A surrealistic documentary portrait of the region of Las Hurdes, a remote region of Spain where civilisation has barely developed, showing how the local peasants try to survive without even the most basic utilities and skills.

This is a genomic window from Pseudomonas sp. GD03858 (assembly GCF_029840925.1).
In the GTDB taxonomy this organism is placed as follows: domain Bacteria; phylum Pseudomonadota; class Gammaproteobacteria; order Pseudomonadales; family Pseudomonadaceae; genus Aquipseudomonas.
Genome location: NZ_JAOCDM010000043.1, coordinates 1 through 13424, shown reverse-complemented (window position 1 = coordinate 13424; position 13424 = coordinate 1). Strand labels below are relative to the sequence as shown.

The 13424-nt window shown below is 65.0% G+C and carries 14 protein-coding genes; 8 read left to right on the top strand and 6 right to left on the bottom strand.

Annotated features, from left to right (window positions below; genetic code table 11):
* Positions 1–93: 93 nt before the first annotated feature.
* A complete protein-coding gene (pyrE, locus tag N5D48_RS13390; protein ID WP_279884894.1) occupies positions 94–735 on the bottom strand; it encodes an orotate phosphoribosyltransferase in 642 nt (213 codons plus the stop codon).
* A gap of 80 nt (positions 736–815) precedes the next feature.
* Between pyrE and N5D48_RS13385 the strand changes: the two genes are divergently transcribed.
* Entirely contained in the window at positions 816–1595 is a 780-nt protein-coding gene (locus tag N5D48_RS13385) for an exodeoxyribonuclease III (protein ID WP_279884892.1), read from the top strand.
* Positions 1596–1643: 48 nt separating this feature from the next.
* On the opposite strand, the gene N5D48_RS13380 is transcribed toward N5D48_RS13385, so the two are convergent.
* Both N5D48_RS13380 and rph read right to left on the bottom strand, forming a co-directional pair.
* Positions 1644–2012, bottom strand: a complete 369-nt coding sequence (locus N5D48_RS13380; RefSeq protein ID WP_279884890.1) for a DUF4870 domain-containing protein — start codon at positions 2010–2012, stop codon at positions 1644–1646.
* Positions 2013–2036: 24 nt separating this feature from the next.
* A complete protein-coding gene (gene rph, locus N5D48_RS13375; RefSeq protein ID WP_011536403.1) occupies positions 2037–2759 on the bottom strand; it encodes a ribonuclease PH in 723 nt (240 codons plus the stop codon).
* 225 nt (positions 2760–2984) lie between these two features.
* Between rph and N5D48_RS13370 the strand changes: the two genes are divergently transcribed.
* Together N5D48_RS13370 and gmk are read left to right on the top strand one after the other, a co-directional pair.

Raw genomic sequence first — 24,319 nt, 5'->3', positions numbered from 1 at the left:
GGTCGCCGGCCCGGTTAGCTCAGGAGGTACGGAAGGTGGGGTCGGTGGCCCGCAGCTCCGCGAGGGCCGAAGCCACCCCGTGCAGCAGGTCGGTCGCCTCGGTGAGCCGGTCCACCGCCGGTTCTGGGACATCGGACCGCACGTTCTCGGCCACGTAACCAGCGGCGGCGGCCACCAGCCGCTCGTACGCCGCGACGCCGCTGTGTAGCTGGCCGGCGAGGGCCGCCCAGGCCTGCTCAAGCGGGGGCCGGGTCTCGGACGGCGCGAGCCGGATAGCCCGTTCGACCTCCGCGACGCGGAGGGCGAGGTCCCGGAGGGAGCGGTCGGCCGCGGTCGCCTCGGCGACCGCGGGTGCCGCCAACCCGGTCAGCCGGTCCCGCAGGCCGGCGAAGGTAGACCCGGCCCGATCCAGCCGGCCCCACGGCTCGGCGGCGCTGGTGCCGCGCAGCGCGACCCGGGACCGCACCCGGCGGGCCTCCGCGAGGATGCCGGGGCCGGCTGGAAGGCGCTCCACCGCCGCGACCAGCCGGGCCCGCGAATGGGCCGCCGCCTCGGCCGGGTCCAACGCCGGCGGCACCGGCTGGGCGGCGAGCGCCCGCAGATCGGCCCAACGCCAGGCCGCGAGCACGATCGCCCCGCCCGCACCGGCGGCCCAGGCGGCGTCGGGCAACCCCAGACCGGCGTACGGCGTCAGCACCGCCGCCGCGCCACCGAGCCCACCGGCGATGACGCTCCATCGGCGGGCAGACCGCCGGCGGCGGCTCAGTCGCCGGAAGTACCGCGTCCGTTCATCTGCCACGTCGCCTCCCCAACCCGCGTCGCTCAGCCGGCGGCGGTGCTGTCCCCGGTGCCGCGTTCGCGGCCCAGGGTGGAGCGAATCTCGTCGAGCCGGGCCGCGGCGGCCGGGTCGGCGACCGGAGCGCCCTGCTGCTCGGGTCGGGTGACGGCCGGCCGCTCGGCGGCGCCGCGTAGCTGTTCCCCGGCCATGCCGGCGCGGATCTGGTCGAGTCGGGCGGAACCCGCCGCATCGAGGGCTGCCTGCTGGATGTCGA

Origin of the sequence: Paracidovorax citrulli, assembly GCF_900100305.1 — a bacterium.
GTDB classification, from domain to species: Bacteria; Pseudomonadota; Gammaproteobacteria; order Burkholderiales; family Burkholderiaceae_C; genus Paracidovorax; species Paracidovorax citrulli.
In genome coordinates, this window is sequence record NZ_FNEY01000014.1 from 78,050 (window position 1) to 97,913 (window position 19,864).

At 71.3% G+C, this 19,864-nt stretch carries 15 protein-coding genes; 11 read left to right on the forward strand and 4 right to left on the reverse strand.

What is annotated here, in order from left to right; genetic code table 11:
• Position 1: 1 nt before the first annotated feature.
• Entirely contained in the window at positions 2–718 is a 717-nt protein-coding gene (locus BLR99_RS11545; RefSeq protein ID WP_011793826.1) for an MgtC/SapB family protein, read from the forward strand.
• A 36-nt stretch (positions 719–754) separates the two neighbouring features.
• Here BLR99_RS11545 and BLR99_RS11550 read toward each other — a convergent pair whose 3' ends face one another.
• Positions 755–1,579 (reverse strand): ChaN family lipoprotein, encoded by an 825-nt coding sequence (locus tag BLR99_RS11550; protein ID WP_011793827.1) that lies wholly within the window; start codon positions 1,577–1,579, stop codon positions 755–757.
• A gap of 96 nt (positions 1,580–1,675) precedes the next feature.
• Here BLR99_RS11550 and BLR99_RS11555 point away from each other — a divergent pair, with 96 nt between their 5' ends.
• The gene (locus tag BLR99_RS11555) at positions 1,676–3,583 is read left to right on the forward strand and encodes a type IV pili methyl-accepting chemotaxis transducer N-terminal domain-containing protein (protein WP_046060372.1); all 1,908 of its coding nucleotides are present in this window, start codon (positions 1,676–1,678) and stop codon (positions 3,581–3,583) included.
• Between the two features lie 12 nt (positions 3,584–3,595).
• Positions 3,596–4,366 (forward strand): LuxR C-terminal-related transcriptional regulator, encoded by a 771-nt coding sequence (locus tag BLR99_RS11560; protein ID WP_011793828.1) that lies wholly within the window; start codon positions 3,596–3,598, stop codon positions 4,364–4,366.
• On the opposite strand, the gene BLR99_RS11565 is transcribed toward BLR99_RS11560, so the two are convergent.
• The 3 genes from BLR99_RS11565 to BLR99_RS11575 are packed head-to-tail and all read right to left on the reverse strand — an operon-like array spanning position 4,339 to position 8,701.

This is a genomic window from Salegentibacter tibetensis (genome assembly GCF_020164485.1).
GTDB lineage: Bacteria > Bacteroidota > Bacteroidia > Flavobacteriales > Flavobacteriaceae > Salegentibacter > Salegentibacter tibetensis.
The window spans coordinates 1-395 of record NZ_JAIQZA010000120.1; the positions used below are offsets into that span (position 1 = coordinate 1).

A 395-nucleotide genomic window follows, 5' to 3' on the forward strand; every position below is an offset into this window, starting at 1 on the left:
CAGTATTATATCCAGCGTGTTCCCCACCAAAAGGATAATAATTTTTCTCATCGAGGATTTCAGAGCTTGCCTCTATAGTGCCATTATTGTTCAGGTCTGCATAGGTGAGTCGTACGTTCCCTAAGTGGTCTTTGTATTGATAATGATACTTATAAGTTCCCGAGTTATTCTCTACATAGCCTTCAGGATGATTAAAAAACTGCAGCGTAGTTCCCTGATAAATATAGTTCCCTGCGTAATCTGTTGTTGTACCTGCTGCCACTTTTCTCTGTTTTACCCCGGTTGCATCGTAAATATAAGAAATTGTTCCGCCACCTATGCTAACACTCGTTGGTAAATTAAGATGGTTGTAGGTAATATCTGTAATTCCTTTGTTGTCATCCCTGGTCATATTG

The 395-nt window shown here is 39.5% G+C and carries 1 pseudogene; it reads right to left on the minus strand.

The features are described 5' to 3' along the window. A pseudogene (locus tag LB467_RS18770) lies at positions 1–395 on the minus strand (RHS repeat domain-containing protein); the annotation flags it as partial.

A New York cop (Spencer Tracy) fights with and then falls in love with a waitress (Joan Bennett) but things take a bad turn when her father and sister get involved with a gangster (George Walsh). This is a sometimes interesting pre-code that starts off as a (bad) comedy but then turns into a romance before once again changing into a drama. I do have to question the screenplay for trying so many things as the film seems extremely uneven and in the end I had to see it as a major disappointment considering the talent involved. The biggest problem is the screenplay that is all over the place and this includes a pretty bad start where we have to follow a drunk around for a non-stop gag that just keeps going and going and going. I'm going to take stab and say that this scene with the drunk runs at least ten minutes and then he keeps coming up for the next ten minutes. The joke pretty much has him not paying for meals, asking the cops to arrest a fish for stealing his worm or just being plain annoying. I'm really not sure if Walsh was having a kick with this stuff or what but it should have ended up on the cutting room floor. The stuff dealing with the gangsters is pretty uninteresting as well because they're brought into the story due to Bennett's sister, someone we really don't care about and since it isn't actually happening to Tracy's girl, there's no added drama thrown in. For the life of me I couldn't figure out why the movie was jumping around so much and a lot of the ending just feels tacked on for no good reason other than to have some action. What makes the film worth viewing are the performances by the two leads. The two work very well together as they both come off quite charming and entertaining. The snappy dialogue they get to throw at one another is a plus as is a nice sequence where they talk to one another while their "thoughts" also get told. George Chandler and Henry B. Walthall have small roles as well.
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